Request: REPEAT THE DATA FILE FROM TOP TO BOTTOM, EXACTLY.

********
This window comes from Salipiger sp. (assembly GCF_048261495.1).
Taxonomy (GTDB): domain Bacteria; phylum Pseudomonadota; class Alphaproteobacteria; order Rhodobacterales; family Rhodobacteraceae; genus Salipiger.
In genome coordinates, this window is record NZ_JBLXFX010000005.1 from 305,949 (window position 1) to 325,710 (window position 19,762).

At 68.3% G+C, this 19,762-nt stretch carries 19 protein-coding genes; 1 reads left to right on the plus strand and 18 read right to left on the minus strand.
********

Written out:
This window comes from Salipiger sp. (assembly GCF_048261495.1).
Taxonomy (GTDB): domain Bacteria; phylum Pseudomonadota; class Alphaproteobacteria; order Rhodobacterales; family Rhodobacteraceae; genus Salipiger.
In genome coordinates, this window is record NZ_JBLXFX010000005.1 from 305,949 (window position 1) to 325,710 (window position 19,762).

At 68.3% G+C, this 19,762-nt stretch carries 19 protein-coding genes; 1 reads left to right on the plus strand and 18 read right to left on the minus strand.